I have recently converted to being a Graham Greene fan as a result of his small but perfectly formed novel, The Quiet American. I had read some Graham Greene before (Our Man in Havana) and was not particularly drawn in by his writing, although I could see that technically it was good. The Quiet American, however, really blew me away.
The Quiet American is narrated by the main character Fowler, a middle-aged English reporter who is living in Vietnam in the 1950s. The events take place during the war against the French colonialists just prior to American involvement in the Vietnam War. The 'quiet American' of the title is young aid-worker Pyle who meets Fowler and promptly falls in love with Fowler's beautiful young Vietnamese girlfriend Phuong. Despite their conflict over Phuong, Fowler and Pyle are friends, of a sort. However as Fowler begins to discover more about Pyle's actual work in Vietnam, their friendship becomes untenable and events reach a dramatic climax.
Fowler makes much of his role as a reporter (as opposed to a commentator). He tries to remain detached from the war that he reports on, refusing to take sides. This proves difficult though, especially when Fowler is confronted by horrific violence and bloodshed. For the reader, there are constant questions of how true Fowler's claims of detachment are. How much does losing Phuong colour Fowler's attitude to Pyle? And, since the story is told in hindsight, how much does Fowler's later knowledge of Pyle effect his retelling of the story? By the novel's climactic end, Fowler is forced to takes sides and realises that efforts to remain neutral are futile. He has realised that even doing nothing is in itself an act of choosing sides.
Greene contrasts Fowler's cynicism and detachment from events with Pyle's naive belief that he can understand and change the situation in Vietnam. Pyle stands as a kind of American 'everyman' in the novel. He has wildly optimistic and confident views about America's role in Vietnam and fails to read the subtleties of the situation. Fowler sees Pyle as dangerous in his innocence, describing innocence as a kind of 'insanity'. Pyle is less innocent than he seems but also more dangerous. His simplistic idealism reflects the kind of attitudes that got the US bogged down in an unwinnable war. Pyle is America on a post-WWII high, determined that the rest of the world share the democratic freedoms that they have. This is not in itself such a terrible goal, but is certainly one that can (and did) have devastating consequences.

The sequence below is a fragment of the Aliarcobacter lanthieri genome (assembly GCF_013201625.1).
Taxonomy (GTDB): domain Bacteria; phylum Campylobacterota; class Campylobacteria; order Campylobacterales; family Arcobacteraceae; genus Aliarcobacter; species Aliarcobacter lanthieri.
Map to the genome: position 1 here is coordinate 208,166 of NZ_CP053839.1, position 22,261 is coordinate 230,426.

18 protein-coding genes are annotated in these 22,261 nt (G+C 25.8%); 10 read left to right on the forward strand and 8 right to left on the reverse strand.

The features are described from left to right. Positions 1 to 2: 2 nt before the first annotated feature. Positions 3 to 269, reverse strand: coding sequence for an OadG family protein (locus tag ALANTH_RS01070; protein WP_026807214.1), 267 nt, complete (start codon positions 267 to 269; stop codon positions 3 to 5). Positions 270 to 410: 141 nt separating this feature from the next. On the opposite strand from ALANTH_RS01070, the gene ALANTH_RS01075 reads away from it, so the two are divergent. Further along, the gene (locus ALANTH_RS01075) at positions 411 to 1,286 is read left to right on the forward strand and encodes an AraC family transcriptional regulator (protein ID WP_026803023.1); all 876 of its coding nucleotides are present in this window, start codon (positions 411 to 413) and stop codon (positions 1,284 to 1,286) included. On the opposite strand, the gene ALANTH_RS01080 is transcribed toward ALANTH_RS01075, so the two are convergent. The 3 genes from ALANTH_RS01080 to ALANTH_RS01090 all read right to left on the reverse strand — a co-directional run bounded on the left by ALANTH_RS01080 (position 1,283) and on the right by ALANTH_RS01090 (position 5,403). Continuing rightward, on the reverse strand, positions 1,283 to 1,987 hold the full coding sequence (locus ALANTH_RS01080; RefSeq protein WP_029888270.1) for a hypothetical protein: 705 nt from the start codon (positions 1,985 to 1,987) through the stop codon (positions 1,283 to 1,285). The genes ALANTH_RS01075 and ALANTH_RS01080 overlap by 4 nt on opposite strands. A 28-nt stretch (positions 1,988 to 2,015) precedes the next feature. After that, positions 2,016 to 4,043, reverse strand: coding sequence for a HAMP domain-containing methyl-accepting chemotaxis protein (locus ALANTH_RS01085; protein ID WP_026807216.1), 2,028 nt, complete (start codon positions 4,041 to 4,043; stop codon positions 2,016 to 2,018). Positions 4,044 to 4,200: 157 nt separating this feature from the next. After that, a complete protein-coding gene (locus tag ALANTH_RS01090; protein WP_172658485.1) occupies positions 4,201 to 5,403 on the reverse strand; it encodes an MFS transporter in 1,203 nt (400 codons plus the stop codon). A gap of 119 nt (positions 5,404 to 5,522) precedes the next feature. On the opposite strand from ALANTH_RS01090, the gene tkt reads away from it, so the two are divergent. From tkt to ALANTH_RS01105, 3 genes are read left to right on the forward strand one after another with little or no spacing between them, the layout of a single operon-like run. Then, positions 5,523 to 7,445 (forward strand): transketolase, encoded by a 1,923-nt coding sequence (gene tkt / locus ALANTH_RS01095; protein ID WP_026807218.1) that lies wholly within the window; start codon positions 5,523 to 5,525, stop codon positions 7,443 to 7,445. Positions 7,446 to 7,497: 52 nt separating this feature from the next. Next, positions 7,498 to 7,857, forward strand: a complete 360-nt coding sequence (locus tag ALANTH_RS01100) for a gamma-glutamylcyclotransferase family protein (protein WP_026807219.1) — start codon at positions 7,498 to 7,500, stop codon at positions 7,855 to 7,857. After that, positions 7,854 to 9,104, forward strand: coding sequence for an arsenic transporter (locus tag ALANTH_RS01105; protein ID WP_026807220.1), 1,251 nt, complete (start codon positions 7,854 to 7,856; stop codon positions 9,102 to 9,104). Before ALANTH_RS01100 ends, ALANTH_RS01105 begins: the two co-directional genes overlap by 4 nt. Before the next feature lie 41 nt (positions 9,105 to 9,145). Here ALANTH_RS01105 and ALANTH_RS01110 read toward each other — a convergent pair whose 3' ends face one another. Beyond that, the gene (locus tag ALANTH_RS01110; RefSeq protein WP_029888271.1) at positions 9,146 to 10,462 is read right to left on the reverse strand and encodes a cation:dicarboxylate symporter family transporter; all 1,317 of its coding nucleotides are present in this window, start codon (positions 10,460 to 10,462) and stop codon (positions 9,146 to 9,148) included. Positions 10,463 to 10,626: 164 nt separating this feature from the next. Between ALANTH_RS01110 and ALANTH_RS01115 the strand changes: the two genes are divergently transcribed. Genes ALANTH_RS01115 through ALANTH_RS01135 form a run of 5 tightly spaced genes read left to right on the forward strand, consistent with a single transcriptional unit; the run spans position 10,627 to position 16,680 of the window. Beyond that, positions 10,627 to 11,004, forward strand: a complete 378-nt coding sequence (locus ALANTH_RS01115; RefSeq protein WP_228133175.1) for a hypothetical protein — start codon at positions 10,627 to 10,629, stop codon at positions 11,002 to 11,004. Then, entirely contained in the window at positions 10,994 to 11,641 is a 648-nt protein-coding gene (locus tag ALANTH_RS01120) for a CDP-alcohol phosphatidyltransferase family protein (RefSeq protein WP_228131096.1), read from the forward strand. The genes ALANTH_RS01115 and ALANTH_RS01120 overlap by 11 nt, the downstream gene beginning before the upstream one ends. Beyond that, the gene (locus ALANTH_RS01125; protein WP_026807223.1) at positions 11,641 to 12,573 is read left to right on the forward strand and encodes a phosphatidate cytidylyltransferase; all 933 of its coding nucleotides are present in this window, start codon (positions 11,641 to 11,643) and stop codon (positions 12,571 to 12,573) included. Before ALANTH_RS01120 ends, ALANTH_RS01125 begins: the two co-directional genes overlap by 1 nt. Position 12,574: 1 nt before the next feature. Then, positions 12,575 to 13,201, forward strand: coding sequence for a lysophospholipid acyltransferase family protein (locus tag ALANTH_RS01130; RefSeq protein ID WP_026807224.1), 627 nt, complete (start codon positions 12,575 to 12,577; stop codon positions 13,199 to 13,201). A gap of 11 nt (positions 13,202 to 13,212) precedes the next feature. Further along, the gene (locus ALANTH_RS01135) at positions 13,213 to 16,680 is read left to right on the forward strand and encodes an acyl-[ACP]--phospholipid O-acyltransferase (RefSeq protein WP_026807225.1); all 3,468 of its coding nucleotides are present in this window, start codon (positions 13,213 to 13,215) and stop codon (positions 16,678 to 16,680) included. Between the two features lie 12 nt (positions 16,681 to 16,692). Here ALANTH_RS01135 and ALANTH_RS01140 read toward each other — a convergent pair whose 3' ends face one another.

The Quiet American is so successful partly because it is so relevant to modern conflicts. It foreshadows America's involvement in Vietnam and the quagmire of the war in Iraq. In fact, it stands as a useful metaphor of any nation hoping to blindly march in and show another country how it should live.
Graham Greene doesn't do great female characters and Phuong is very thinly drawn. Perhaps she is meant to represent Vietnam- she is a victim of the manipulation of others but in the end she endures, quiet and unknowable but unchangeable in a way. This is a small criticism though because Greene's real focus is the central relationship in the novel, the friendship between Fowler and Pyle. I find it hard to bring to mind a novel that so accurately depicts a male friendship. Theirs is an incredibly complex relationship. At times it seems that Fowler barely even likes Pyle but the final lines of the book, in which Fowler wishes he could talk to Pyle about what has happened, are incredibly moving.
There is so much in this novel and it is told with such beautiful simplicity. There is something astonishing in a novel that evokes a time and place so strongly and yet is so relevant to contemporary world politics. The Quiet American is a classic, and deservedly so.